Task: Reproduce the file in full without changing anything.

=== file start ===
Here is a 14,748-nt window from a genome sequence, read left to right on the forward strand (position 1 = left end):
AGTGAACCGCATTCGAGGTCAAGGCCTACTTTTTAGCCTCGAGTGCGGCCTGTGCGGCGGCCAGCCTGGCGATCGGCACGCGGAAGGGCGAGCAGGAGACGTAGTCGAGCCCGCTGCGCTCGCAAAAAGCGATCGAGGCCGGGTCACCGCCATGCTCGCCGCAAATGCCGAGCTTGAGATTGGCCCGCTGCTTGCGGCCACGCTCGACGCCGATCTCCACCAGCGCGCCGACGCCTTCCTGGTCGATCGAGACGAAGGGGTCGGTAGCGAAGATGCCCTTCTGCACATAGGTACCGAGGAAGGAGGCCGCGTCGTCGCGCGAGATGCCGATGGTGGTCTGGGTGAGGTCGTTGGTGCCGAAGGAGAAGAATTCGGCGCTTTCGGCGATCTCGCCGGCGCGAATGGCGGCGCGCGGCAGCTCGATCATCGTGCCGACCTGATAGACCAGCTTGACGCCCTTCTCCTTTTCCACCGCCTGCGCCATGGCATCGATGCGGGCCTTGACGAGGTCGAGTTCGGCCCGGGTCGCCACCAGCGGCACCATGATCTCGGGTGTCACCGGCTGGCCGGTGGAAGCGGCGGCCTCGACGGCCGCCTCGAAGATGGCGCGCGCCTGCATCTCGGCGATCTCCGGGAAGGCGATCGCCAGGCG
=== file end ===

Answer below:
Here is a 14,748-nt window from a genome sequence, read left to right on the forward strand (position 1 = left end):
AGTGAACCGCATTCGAGGTCAAGGCCTACTTTTTAGCCTCGAGTGCGGCCTGTGCGGCGGCCAGCCTGGCGATCGGCACGCGGAAGGGCGAGCAGGAGACGTAGTCGAGCCCGCTGCGCTCGCAAAAAGCGATCGAGGCCGGGTCACCGCCATGCTCGCCGCAAATGCCGAGCTTGAGATTGGCCCGCTGCTTGCGGCCACGCTCGACGCCGATCTCCACCAGCGCGCCGACGCCTTCCTGGTCGATCGAGACGAAGGGGTCGGTAGCGAAGATGCCCTTCTGCACATAGGTACCGAGGAAGGAGGCCGCGTCGTCGCGCGAGATGCCGATGGTGGTCTGGGTGAGGTCGTTGGTGCCGAAGGAGAAGAATTCGGCGCTTTCGGCGATCTCGCCGGCGCGAATGGCGGCGCGCGGCAGCTCGATCATCGTGCCGACCTGATAGACCAGCTTGACGCCCTTCTCCTTTTCCACCGCCTGCGCCATGGCATCGATGCGGGCCTTGACGAGGTCGAGTTCGGCCCGGGTCGCCACCAGCGGCACCATGATCTCGGGTGTCACCGGCTGGCCGGTGGAAGCGGCGGCCTCGACGGCCGCCTCGAAGATGGCGCGCGCCTGCATCTCGGCGATCTCCGGGAAGGCGATCGCCAGGCG